Three good habits to pick up from ‘freemium’ marketing
Let’s be clear, nothing stirs the marketing loin more than a made-up word. ‘Freemium’ is one such word. In B2B technology marketing, it’s damn sexy.
There’s lots to learn from the freemium model to help B2B marketers drive inbound sales, even if your products are far from free.
Freemium selling offers a basic product or service at zero cost. You want more whistles and bells, you pay for them. Sometimes it refers to a sustained trial period that, when expired, demands a payment for continued use.
There is something very bold about freemium selling. It says ‘we’re so confident you’ll like this we’re going to give it away and wait for the magic to happen’. That ‘magic’ being sales, of course.
Octopus Group has helped lots of freemium sales strategies to prosper: security software, workplace and collaboration services, design technology and accountancy applications – the list goes on.
Freemium’s party trick is to blur the line between customer and audience. A pool of freemium users are customers, but they are not paying customers. The key for the freemium vendor is to convert freemium users into revenue. Like all sales funnels, this relationship works on a conversion ratio. If you’ve done the sums right, that ratio should be predictable and your focus is on acquiring the best mix of sign-ups to deliver healthy revenue.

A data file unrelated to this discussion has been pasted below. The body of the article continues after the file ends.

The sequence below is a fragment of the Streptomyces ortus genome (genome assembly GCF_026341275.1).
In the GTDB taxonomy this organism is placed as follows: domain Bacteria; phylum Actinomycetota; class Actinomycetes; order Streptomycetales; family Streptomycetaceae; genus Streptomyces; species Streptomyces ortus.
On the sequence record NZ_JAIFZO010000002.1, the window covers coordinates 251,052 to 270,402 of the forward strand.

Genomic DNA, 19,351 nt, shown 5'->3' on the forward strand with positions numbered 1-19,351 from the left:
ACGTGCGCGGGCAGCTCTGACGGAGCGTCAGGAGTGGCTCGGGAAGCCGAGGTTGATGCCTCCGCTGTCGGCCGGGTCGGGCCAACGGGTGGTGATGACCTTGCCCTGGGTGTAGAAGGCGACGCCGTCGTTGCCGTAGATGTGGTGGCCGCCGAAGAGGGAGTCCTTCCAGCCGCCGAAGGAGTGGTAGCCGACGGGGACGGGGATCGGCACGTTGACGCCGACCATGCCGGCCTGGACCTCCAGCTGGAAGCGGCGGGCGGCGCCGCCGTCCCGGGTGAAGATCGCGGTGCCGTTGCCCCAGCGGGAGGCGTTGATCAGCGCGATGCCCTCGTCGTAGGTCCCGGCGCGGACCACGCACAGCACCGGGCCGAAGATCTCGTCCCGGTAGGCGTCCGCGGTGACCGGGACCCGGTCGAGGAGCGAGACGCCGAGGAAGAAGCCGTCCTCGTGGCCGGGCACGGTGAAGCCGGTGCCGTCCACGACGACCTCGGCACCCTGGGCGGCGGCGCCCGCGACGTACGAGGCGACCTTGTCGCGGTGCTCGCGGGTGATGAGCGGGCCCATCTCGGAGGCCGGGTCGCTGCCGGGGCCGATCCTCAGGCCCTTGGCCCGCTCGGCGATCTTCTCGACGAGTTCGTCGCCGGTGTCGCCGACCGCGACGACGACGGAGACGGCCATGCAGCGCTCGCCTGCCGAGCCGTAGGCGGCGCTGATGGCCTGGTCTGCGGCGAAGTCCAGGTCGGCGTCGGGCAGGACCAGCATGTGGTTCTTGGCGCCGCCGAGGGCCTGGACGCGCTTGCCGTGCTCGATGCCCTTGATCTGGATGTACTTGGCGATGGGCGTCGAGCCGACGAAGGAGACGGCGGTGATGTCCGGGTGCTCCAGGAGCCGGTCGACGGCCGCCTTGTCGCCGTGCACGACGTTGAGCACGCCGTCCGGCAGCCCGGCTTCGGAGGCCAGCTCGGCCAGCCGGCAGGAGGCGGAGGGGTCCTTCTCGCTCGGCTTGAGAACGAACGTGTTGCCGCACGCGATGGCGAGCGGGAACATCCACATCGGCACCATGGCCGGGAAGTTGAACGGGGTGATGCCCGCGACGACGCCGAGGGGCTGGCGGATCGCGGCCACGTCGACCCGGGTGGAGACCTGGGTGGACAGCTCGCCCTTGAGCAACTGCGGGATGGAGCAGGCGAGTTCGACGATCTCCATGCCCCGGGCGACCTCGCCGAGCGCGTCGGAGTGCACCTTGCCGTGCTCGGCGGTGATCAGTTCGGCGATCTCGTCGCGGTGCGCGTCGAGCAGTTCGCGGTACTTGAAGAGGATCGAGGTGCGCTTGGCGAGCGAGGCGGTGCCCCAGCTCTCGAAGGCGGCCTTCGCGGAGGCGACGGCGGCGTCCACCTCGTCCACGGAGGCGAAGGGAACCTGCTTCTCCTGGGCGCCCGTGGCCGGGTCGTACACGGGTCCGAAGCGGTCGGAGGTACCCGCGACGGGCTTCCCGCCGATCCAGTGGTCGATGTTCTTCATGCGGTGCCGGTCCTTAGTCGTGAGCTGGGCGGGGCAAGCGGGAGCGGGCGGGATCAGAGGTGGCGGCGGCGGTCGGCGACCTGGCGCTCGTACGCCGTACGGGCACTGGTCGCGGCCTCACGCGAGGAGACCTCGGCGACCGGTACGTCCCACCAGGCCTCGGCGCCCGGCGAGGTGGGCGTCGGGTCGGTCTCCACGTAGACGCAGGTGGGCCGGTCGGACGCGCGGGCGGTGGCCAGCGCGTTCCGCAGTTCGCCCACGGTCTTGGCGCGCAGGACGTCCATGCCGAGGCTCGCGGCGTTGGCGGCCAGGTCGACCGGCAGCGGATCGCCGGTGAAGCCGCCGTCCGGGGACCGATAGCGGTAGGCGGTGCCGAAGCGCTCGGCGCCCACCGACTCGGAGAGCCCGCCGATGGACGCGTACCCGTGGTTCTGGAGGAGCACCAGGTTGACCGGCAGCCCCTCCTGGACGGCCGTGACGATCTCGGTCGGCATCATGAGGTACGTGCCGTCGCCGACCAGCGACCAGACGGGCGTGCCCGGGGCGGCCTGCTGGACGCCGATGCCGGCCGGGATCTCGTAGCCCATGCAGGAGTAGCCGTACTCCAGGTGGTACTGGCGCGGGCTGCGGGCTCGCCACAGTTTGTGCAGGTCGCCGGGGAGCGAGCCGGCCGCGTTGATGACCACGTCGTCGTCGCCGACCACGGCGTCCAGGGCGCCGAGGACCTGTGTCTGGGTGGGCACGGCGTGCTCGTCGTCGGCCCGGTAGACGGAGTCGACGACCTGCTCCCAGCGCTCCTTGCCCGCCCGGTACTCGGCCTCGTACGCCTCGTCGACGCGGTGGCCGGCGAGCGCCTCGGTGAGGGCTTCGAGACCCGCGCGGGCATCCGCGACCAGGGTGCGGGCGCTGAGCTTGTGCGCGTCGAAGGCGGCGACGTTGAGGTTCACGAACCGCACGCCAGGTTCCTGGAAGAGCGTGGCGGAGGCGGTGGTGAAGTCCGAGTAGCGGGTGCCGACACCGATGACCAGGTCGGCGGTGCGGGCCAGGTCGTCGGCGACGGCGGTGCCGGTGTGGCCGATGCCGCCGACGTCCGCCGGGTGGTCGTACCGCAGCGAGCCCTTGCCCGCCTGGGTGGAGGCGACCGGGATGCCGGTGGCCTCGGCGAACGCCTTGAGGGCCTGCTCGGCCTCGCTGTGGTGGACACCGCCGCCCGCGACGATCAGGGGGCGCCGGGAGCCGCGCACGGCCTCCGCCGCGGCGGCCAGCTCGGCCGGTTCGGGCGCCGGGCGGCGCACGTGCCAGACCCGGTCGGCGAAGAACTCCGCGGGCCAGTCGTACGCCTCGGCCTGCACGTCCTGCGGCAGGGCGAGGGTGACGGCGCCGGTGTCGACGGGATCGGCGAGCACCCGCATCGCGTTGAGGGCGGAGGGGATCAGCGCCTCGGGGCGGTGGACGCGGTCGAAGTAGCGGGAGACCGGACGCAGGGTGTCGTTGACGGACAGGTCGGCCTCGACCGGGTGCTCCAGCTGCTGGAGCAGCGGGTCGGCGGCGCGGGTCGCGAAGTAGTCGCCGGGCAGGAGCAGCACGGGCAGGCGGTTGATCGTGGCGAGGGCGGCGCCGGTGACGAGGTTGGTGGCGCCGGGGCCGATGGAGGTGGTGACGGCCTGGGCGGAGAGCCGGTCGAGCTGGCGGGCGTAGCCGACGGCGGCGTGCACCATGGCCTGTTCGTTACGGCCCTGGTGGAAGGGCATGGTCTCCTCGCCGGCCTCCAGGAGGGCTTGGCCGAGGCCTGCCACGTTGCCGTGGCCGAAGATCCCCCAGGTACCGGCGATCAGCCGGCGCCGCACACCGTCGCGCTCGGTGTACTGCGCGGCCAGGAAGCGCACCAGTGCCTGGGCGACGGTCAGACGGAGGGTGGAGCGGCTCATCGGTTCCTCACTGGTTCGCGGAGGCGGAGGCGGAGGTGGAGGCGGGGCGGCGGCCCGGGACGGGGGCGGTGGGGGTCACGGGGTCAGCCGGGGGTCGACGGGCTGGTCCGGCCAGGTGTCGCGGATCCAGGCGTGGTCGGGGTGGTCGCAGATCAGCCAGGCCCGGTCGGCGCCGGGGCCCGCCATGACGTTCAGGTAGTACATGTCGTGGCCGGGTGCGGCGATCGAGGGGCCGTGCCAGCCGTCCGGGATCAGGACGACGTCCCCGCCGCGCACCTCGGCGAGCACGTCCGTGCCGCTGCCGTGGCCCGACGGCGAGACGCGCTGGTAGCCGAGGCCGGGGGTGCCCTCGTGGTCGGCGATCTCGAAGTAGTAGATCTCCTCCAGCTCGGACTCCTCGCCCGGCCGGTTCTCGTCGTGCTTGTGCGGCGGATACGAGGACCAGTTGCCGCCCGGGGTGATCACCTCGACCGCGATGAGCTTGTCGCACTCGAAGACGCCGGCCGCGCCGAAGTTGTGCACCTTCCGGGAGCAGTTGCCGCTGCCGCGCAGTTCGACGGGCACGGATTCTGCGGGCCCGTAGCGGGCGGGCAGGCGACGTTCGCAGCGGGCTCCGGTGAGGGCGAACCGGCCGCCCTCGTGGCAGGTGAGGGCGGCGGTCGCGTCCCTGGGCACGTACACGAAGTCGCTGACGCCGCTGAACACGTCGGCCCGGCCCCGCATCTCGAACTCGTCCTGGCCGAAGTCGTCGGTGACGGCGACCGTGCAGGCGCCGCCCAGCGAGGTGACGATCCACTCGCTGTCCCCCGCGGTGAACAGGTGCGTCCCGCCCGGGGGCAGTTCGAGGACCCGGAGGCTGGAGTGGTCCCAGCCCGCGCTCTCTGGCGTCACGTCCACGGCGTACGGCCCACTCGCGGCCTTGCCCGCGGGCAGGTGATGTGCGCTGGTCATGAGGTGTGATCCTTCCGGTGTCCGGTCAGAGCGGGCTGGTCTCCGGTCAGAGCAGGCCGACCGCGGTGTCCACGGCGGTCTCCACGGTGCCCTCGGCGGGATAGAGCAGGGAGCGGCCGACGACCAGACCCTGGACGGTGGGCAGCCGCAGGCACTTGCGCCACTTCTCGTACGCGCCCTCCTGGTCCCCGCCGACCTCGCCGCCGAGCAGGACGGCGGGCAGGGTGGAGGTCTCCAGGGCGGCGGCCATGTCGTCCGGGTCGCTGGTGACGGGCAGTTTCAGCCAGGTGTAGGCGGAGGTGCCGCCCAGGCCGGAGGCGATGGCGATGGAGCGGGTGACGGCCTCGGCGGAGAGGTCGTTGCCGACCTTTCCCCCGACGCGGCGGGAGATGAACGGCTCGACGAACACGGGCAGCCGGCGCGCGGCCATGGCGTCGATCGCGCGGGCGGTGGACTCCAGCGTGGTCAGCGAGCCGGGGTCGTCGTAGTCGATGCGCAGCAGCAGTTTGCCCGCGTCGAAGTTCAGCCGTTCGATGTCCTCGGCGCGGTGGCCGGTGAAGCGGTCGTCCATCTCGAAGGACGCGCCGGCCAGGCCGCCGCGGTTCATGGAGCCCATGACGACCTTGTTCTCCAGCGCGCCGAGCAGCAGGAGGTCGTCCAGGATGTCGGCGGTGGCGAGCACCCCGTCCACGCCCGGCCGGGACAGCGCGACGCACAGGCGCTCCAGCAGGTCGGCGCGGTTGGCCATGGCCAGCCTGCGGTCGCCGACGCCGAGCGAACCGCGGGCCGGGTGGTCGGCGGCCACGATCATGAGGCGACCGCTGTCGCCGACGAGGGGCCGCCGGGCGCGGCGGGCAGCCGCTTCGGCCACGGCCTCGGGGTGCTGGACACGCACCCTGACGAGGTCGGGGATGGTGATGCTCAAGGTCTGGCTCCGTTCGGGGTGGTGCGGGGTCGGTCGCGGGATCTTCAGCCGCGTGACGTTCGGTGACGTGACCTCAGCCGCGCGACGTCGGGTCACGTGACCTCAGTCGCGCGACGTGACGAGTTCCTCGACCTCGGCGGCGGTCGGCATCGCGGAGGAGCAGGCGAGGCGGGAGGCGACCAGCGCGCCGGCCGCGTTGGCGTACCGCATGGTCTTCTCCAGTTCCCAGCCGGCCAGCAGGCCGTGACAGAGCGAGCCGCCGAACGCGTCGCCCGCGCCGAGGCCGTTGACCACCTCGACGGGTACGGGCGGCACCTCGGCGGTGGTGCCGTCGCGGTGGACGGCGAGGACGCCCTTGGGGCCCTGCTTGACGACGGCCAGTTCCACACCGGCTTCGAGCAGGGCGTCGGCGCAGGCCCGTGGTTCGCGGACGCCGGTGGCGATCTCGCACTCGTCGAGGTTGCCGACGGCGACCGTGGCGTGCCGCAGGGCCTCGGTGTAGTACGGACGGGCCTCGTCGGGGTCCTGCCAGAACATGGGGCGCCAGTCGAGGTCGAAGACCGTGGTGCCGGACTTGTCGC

Here are three lessons we can all learn from freemium:
Volume Vs Value
What’s a better sales quarter?
- 1000 freemium users sign up and 10 convert to paying customers.
- 100 freemium users sign up and 20 convert to paying customers.
Assuming all the customers pay the same amount and the marketing investment was identical, 20 customers is better than 10 customers, all day long. The sales team will love you twice as much.
But you know as a marketer that audience building is really important and option A gives you 900 more users in the ‘hopper’ even though conversion is lower. It’s a high quality problem to have.
Advocacy & Momentum
The power of advocacy and momentum, especially in tech, is key to sales. Freemium customers are advocates of your solution. They will talk, share and refer. In a world where awareness and competitive advantage are so important, this advocacy group has a measurable value to the business.
Freemium selling is run on ‘the numbers’. You can plot a course based on the behaviours of the many, segmented into the actions of the few. Fishing for leads is actually a feedback loop between you and your nearly paying customers. It’s a great habit to get into and helps to bring predictability to your marketing investment.